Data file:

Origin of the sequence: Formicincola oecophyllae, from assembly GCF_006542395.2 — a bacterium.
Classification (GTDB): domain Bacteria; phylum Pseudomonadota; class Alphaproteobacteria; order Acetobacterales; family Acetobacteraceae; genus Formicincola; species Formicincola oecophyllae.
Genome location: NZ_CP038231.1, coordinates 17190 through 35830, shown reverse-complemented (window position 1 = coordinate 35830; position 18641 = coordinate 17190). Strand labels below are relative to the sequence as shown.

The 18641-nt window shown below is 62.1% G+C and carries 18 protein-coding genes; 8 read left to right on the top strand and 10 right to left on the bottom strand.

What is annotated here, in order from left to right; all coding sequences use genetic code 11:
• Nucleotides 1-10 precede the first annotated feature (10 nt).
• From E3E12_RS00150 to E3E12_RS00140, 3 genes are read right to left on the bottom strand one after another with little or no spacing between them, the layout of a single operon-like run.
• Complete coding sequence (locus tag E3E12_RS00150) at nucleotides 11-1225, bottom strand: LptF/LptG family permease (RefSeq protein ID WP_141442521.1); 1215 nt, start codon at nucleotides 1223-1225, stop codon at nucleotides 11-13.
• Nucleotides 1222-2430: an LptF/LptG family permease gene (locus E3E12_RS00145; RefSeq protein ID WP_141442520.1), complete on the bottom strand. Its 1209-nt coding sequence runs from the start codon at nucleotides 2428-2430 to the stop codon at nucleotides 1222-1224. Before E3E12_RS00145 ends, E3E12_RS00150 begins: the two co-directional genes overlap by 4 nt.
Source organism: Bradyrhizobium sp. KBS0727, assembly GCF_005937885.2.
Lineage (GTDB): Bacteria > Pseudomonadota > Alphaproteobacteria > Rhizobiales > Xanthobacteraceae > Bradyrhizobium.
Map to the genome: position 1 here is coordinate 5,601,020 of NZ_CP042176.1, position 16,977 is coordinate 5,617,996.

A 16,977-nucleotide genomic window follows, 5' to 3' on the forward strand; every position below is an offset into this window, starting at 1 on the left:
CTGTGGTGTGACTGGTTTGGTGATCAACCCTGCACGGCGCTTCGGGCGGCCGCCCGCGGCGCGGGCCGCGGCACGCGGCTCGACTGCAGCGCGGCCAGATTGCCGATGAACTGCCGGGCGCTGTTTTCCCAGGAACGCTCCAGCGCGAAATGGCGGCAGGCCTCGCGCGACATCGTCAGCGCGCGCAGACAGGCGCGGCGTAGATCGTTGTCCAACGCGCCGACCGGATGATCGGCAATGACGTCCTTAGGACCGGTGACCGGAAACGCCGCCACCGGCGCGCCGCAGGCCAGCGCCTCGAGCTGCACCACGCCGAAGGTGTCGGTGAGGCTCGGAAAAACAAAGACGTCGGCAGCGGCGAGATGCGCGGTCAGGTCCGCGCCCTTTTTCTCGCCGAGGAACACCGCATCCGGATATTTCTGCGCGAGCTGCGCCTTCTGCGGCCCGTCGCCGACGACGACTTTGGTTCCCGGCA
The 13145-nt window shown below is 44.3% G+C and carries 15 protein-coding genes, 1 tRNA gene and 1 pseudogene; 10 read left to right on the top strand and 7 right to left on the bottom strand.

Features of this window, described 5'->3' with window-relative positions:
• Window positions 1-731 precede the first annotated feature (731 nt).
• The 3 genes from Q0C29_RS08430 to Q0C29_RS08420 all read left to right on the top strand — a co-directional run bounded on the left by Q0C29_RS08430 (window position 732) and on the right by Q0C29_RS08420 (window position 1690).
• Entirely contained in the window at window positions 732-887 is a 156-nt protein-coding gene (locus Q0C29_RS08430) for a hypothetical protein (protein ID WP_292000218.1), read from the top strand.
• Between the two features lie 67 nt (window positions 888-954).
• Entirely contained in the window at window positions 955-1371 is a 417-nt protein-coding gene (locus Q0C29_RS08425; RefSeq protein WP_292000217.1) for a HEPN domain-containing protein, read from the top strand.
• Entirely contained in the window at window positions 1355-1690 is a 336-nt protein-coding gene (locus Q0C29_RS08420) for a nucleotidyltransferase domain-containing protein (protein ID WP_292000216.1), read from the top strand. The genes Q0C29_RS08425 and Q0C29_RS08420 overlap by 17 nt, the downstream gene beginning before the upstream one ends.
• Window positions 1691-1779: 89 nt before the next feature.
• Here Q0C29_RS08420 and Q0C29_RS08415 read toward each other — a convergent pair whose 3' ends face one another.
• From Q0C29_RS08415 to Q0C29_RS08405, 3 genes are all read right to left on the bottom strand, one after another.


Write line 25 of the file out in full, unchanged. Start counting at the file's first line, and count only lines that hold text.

• From Q0C29_RS08415 to Q0C29_RS08405, 3 genes are all read right to left on the bottom strand, one after another.